Blackworms, or Lumbriculus variegatus, are distant relatives of earthworms. They live, as individuals usually, in shallow marshes, ponds and swamps in Europe and North America, where they feed on microorganisms and debris.
To protect themselves from drought, blackworms can come together as entangled, shape-shifting “blobs” composed of a few to hundreds of individuals. Just like swarms of bees, rafts of fire ants or flocks of starlings, blackworm blobs can show collective movement.
Blob of Lumbriculus variegatus blackworms. The half-circle is the edge of a petri dish. Image credit: Harry Tuazon
Now, U.S. National Science Foundation-supported scientists using physics-based computer models show that collective movement can emerge in blackworm blobs only when conditions are just right — in particular, when there is a balance between the activity and “clinginess” of individual blackworms. The researchers published their results in the journal Frontiers in Physics.
“Unlike flocks of birds and schools of fishes — groups of individuals that move together by avoiding each other — worms touch and entangle to coordinate group movement,” said John Long, a program director in NSF’s Division of Integrative Organismal Systems. “These researchers’ clever computer simulation shows that worms work well as a unit when each individual finds the right balance of two physical forces, one that governs how they stick together and one that adjusts forward motion.
“Those physical rules may be applied to any situation where human engineers want to coordinate the enmeshed movement of flexible and self-propelled cables, fibers or even worm-like robots.”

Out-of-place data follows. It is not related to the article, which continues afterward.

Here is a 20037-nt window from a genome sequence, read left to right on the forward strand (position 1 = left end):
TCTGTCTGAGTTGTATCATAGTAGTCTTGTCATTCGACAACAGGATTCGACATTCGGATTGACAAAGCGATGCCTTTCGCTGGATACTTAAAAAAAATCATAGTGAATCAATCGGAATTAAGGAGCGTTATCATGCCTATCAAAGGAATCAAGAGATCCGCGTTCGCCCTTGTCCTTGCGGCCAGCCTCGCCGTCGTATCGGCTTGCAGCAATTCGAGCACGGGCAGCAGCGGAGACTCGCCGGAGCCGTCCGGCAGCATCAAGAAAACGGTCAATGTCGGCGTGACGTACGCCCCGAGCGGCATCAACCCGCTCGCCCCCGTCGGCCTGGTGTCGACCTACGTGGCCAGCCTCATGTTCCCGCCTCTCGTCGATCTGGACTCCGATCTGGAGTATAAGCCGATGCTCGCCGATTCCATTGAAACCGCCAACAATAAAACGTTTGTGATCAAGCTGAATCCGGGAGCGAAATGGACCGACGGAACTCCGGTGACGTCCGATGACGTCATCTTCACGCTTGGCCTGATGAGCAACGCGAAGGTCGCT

Interactions between individual blackworms can yield unexpected, novel properties when they move as a blob. Such properties are a feature of hierarchically organized biological systems, from proteins to multicellular organisms to ecosystems. Therefore, the blobs can also serve as a model for similar systems too small or too large to observe easily.
“Active biopolymers and actin filaments are great examples of so-called ‘entangled active matter collectives,’ which are a hot topic in robotics and materials science,” said co-author Saad Bhamla of the Georgia Institute of Technology.
“We hope that our results can be applied to the design of novel robotic systems where individual soft and flexible robots can entangle and move as a unit. Another possible application would be in ‘engineered living materials,’ such as building materials or fabrics, which are composed of autonomous units that can reorganize themselves for repair or to respond to the environment.”